- Data can help us tackle our largest societal challenges, including climate change, inequality, global health and economic resilience.
- But how do we ensure that our global data systems are structured to capture the true value of data, not just the financial?
- Business leaders share their perspectives on the real power of data and how it can be unlocked to address the biggest challenges of 2022.
With every advancement in the digital world, we unlock a limitless resource: data. It is both a by-product and a driver of global development that has transformed how we make decisions. Not only do we have increased granularity and accuracy to inform evidence-based decision making, but through AI and machine learning, we enable technology to make decisions on our behalf.
The value of this data is well established in the private sector. Successful businesses have captured this value through increasingly efficient and targeted advertisements and product design – with the global marketing data market worth an estimated at $52 billion in 2021. This is significant financially but fails to capture the true productive power of data.
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Data can help us tackle our largest societal challenges, including climate change, inequality, global health and economic resilience.
We can better understand how changing temperatures are impacting our environment and predict global weather disasters. We can measure inequalities to inform the policies that can best “close the gap”. We can limit the spread of global disease. And we can hold businesses and governments accountable to the environment and their citizens’ human rights.
We need to use data to empower the masses, not the few. But how do we ensure that our global data systems are structured to capture the true value of data, not just the financial?
Ahead of this year’s Davos Agenda virtual meeting, we invited leaders to share their perspectives on the real power of data and how it can be unlocked to help address the biggest challenges of 2022.
‘Leverage predictive analytics’
Vijay Guntur, Corporate Vice President and Head, Engineering and R&D Services, HCL Technologies
It is anticipated that 2022 will see a proliferation of COVID-19 mutations and that the power of data will be the key to minimizing their impact on the world. Big data and IoT technologies are evolving at an unprecedented pace to enable us to collect, prepare, analyze, anonymize, and share pandemic related data at volumes, and at a velocity, that would have been unimaginable a few years ago. Access to a trusted, global data ecosystem enables healthcare professionals, governments, and big business to leverage predictive analytics, model different scenarios, and refine and redeploy those models as more data becomes available.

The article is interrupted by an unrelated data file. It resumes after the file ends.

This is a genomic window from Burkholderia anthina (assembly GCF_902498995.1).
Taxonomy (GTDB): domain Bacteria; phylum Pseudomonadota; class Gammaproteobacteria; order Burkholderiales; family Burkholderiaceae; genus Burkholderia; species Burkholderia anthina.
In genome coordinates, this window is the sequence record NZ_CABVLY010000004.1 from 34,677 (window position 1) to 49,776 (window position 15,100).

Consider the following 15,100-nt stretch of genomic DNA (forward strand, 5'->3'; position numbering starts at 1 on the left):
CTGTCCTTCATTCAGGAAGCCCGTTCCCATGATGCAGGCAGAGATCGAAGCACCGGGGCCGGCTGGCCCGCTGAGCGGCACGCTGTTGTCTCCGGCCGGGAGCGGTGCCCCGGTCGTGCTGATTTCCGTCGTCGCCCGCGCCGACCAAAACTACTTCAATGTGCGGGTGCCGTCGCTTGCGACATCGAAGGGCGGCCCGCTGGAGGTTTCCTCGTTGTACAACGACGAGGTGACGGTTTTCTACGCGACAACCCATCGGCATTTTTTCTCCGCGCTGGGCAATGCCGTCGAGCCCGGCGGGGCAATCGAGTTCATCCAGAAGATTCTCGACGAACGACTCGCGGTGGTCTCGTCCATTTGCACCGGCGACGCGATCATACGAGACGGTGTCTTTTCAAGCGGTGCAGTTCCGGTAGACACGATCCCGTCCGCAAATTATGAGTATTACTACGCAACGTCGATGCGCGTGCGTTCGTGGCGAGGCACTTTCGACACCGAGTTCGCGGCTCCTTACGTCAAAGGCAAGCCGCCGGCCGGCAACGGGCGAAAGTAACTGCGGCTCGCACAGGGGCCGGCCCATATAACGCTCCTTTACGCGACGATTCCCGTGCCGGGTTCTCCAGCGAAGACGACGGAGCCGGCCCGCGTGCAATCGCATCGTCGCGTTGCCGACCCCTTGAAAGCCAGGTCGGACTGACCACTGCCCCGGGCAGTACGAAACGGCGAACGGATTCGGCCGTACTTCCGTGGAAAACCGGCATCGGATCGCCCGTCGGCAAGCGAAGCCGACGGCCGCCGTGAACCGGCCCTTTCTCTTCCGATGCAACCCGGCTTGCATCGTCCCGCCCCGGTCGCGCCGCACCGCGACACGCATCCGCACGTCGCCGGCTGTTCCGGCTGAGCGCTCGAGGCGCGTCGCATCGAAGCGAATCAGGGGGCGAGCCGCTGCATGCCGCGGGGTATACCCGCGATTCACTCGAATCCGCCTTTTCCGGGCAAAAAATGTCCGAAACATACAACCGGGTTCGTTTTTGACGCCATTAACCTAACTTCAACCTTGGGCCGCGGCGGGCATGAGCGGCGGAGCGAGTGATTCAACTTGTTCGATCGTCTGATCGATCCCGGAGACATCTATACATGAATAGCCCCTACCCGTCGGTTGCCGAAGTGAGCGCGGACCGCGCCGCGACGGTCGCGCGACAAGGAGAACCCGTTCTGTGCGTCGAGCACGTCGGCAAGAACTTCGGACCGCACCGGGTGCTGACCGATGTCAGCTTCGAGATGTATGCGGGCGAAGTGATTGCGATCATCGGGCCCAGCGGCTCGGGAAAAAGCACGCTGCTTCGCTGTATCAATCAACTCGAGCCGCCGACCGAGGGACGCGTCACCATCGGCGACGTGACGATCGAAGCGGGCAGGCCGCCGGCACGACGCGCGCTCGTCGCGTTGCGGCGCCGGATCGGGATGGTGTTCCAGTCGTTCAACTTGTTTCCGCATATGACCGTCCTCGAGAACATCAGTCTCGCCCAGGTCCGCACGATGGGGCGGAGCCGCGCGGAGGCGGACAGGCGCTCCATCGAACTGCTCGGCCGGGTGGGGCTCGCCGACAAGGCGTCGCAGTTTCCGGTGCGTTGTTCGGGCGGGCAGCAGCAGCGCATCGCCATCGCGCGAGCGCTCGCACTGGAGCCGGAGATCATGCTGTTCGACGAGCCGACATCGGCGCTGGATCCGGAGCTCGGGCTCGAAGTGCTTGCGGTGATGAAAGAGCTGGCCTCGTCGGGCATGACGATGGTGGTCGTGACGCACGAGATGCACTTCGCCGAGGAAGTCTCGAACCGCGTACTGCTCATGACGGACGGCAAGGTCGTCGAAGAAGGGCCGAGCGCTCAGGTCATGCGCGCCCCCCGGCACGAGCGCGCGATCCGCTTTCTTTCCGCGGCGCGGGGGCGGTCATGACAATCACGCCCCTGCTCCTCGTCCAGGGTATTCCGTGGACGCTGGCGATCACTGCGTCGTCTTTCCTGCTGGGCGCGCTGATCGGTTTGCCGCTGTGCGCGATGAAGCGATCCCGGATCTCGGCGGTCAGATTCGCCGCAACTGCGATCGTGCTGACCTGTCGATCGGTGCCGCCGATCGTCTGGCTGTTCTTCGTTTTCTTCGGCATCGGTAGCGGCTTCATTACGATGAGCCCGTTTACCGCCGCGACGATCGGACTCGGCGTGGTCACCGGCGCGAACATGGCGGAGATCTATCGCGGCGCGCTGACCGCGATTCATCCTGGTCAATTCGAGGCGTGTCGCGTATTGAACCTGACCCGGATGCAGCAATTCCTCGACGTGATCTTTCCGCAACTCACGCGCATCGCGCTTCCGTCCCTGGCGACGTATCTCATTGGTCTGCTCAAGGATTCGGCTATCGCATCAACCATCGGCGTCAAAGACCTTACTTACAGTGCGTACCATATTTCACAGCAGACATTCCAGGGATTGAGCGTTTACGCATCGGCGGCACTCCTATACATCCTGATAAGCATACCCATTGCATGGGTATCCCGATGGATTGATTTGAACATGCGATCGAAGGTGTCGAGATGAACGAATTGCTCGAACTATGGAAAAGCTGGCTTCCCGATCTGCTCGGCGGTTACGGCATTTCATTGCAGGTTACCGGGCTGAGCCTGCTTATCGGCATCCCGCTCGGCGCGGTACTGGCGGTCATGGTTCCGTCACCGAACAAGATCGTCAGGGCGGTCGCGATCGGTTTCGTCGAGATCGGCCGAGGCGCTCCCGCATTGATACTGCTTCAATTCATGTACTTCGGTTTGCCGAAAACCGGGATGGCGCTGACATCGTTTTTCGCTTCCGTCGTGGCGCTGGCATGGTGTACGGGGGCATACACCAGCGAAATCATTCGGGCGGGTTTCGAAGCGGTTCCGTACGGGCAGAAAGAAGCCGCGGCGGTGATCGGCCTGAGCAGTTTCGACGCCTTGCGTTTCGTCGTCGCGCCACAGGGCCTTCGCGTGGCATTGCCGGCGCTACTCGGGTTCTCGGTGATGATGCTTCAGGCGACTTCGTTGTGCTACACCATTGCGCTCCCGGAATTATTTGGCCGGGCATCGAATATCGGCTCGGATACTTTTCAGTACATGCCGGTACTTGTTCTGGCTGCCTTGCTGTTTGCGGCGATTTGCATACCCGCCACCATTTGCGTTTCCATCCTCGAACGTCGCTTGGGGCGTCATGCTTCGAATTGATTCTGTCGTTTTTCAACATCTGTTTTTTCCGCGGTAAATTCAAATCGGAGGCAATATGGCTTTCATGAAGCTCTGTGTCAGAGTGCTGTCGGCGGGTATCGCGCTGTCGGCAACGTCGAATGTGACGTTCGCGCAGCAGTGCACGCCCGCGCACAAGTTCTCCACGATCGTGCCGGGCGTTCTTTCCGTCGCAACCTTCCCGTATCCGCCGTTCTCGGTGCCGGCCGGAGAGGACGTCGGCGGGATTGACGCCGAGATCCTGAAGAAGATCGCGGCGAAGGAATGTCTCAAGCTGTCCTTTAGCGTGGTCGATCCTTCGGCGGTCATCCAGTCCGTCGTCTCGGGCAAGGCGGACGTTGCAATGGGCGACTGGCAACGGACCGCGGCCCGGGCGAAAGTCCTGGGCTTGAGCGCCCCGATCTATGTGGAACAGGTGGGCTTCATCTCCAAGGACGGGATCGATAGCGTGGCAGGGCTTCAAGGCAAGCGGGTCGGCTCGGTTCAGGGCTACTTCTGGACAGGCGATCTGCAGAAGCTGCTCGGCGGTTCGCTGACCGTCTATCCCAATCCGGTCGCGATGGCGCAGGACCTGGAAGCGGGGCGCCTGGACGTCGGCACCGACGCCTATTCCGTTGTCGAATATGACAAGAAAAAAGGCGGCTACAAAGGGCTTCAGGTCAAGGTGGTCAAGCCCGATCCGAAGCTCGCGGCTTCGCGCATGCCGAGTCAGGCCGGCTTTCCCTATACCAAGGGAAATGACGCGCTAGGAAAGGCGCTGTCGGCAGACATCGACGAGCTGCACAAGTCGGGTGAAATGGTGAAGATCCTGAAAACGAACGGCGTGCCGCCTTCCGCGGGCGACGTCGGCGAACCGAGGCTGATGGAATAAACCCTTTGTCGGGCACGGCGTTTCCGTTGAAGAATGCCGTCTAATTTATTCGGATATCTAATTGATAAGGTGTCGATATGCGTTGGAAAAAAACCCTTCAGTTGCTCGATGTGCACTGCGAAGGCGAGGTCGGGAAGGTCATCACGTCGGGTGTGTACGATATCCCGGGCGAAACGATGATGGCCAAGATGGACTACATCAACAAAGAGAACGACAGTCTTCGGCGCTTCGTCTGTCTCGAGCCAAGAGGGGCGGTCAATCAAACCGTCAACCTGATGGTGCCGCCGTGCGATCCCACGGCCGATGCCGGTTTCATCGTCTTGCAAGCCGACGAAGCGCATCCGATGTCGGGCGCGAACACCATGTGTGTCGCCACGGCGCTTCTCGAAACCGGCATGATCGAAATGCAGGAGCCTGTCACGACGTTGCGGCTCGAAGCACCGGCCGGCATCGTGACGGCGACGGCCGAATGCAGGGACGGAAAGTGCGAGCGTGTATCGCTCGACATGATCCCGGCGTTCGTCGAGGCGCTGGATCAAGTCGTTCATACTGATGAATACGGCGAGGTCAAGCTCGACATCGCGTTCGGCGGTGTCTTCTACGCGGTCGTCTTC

We expect that the disruption we have seen in the global supply chain will continue throughout 2022 and that once again the power of data will be the key to relieving much of the stress this has caused. The use of low latency data transmission via 5G networks, streaming IoT data, and real-time insights will provide demand planning, forecasters, and logistics managers with better visibility into the various parts of their supply chain and enable them to react instantly when problems occur.
'Developing a global talent pool'
Igor Tulchinsky, Founder, Chairman and CEO, WorldQuant
If nothing else, 2021 reinforced the inevitability of uncertainty. Thanks to the growth in data and the increasing power of AI and machine learning, we are now in the age of prediction. We have already seen the promise of prediction in sectors like healthcare, where Weill Cornell Medicine enhanced its machine learning capabilities to predict COVID-19 infections within two hours – much faster than is possible with RT-PCR tests.
In the year ahead, I expect the role of predictive analytics to continue growing across public and private sectors, embedding itself in many aspects of work and life. But, grappling with the growing surge of information requires an increased focus on developing a global talent pool with the right technical skills, unified by advanced, shared goals, to interpret it and realize prediction’s full potential.
The needs of the future present a massive opportunity and maintaining a global mindset will enable new sources of talent to contribute significantly. Organizations are already embracing new ways of work, talent sourcing and development, which will be critical to succeed in the age of prediction. There is tremendous potential for business and society to harness this opportunity and have an exponentially positive impact, globally.
‘Enable data to flow across borders'
Dr. Norihiro Suzuki, Vice President and Executive Officer, Chief Technology Officer, General Manager of the Research & Development Group and General Manager of the Corporate Venturing Office, Hitachi, Ltd.